YG ex-head grilled for 9 hours

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YG ex-head grilled for 9 hours


Yang Hyun-suk, co-founder and former CEO of the K-pop empire YG Entertainment, leaves the Seoul Metropolitan Police Agency in Jongno District, central Seoul on Thursday morning after a nine-hour questioning about allegations that he arranged prostitutes for foreign investors. [NEWS1]

Yang Hyun-suk, co-founder and former head of the K-pop empire YG Entertainment, returned home on Thursday morning following nine hours of questioning by Seoul police over allegations he arranged prostitutes for foreign investors.

Police said that Yang adamantly denied the accusation. The 49-year-old arrived at the Seoul Metropolitan Police Agency in Jongno District, central Seoul, at around 4 p.m. on Wednesday and left at 12:45 a.m. Thursday. Yang was summoned as a witness, not a suspect, apparently due to a lack of evidence.

It was the first time Yang was summoned by police in the case after a local broadcaster aired an interview with an unidentified person in late May, who claimed Yang hired prostitutes for two businessmen visiting from Southeast Asia in 2014. The source told MBC that Yang had dinner with the two businessmen one night in July 2014 at a high-end restaurant in Seoul that was entirely emptied for them, and that 25 other women were there as well. After dinner, according to the report, the crew left for a nearby club in Gangnam District, southern Seoul, for another round of drinks, which turned out to be a sex party. MBC said a “famous singer” for YG was present as well, without revealing any names.

That singer later turned out to be Psy, best known for his global smash hit “Gangnam Style.” After the MBC show was aired, Psy admitted via Instagram to attending the dinner and drinking party five years ago with Yang, but said he and Yang left “early."

After eight years with YG Entertainment, Psy, whose real name is Park Jae-sang, left the label last year to start his own company, P Nation. Yang resigned from YG Entertainment on June 14 following a different local media report that claimed he used police connections to cover up for his stars’ drug scandals.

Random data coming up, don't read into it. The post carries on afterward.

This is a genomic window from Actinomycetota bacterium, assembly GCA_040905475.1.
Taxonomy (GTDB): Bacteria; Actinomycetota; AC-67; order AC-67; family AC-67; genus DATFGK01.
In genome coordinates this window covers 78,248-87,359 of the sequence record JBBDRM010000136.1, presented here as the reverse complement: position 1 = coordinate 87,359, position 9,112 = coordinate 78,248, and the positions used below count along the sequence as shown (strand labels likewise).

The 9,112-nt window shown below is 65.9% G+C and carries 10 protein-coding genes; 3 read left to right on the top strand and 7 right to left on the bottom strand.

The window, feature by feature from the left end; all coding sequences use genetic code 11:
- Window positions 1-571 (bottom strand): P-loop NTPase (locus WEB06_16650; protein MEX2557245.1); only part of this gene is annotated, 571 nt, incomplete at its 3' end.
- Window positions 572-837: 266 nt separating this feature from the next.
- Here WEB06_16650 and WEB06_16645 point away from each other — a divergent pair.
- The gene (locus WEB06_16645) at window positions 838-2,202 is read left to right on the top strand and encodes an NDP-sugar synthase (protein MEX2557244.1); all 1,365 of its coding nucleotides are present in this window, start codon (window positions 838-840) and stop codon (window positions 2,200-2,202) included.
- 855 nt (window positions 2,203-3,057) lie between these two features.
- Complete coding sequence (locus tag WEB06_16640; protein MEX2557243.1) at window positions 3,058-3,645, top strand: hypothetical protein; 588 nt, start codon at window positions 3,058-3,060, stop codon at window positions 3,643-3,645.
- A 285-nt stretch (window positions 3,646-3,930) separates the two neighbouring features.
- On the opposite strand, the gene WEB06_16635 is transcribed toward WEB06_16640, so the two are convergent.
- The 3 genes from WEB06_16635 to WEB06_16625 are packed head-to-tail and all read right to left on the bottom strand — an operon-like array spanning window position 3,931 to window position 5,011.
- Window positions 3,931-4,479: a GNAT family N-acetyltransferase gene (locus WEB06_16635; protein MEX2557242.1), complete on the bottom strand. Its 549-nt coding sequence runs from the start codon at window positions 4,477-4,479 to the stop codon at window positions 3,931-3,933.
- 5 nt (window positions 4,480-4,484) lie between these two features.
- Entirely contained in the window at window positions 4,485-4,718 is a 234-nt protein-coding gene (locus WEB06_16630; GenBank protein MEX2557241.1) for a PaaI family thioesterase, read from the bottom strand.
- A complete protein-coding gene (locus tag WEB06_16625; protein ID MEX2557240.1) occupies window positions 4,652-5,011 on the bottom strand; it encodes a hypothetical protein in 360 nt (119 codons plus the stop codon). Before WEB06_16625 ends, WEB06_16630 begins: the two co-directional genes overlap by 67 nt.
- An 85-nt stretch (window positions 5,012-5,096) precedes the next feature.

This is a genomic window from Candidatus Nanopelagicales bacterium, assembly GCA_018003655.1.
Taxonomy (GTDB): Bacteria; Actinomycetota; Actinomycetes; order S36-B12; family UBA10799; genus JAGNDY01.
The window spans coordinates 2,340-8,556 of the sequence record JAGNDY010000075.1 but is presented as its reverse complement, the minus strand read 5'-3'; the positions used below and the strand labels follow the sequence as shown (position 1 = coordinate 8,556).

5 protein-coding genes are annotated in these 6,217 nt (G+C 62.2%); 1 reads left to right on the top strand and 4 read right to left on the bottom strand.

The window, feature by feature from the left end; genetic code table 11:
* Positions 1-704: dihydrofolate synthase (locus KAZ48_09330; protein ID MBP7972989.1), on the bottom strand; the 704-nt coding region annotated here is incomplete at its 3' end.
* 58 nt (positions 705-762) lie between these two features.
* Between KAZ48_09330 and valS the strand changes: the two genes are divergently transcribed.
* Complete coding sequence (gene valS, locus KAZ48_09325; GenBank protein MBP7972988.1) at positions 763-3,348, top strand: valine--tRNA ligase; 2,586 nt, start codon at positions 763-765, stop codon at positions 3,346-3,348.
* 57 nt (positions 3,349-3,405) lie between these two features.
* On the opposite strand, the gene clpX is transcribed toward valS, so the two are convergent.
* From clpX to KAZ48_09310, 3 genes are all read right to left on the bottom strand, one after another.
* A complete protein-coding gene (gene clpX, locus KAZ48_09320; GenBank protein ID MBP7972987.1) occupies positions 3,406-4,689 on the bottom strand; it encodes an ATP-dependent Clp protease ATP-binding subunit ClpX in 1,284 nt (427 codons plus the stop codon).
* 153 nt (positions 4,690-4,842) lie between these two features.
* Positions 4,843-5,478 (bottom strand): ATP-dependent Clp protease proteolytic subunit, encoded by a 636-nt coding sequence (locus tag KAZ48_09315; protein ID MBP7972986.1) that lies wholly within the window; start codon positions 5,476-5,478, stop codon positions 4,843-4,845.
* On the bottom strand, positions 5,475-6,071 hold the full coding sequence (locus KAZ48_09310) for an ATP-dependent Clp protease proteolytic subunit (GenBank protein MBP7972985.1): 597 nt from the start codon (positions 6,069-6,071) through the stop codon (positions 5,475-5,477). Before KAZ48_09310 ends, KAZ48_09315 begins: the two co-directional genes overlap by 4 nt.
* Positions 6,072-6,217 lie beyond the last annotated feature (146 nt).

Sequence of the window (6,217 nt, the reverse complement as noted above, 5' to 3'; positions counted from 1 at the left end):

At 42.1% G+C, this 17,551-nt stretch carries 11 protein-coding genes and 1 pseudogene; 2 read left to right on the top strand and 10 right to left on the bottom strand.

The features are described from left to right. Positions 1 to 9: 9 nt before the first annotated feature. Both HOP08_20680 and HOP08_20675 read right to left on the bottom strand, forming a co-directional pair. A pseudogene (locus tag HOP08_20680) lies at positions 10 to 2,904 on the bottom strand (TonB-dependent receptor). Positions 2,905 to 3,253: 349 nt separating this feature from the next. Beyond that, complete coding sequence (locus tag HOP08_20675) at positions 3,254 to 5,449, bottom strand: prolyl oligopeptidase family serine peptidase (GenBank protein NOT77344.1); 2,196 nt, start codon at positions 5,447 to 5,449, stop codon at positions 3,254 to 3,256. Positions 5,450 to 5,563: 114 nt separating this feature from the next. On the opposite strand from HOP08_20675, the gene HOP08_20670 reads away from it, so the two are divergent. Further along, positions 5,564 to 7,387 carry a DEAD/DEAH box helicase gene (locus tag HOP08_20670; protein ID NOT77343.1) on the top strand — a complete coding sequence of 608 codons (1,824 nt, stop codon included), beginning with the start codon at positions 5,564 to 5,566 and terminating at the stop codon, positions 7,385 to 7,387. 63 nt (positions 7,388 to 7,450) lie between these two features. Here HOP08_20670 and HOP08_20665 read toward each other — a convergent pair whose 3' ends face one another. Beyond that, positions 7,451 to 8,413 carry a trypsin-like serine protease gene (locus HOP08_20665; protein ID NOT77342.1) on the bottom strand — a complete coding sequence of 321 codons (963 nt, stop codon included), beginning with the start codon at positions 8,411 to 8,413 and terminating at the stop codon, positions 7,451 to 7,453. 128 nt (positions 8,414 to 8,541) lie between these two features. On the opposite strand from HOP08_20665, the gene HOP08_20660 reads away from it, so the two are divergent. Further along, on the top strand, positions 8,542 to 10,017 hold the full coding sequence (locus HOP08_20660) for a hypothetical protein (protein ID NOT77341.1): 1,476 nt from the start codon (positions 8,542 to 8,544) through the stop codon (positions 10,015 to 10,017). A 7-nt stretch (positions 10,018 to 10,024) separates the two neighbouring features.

Under Korean law, a person found guilty of arranging prostitutes can face up to three years in prison, but the statute for limitations for that crime is five years. That means if police fail to find evidence Yang arranged prostitutes after July 2014, the statute of limitations for the July 2014 alleged sex party would end next month.

A Seoul police officer said on the condition of anonymity Thursday that the investigation of Yang was failing to pick up any speed at this point because it was “physically difficult” to collect evidence on a case that occurred five years ago, and was made harder because the people involved weren’t opening up.

An MBC reporter told a YTN radio show on Wednesday afternoon that Yang texted her after the report was aired last month, saying he was “aware” that the police will “soon” wrap up their investigation after concluding not to press any charges against him.

In a follow-up report last Monday, MBC reported that a YG employee “planned” a week-long European trip for about 10 Korean prostitutes in October 2014 to meet one of the two businessmen and shop in luxurious stores in southern France and Italy. The trip was said to have been entirely funded by the businessman. According to sources MBC interviewed, the businessman contacted YG asking for prostitutes, and YG asked a local brothel manager to provide them. That manager was the same person who provided prostitutes for the earlier July 2014 sex party, according to MBC.

BY KWEN YU-JIN, LEE SUNG-EUN [lee.sungeun@joongang.co.kr]
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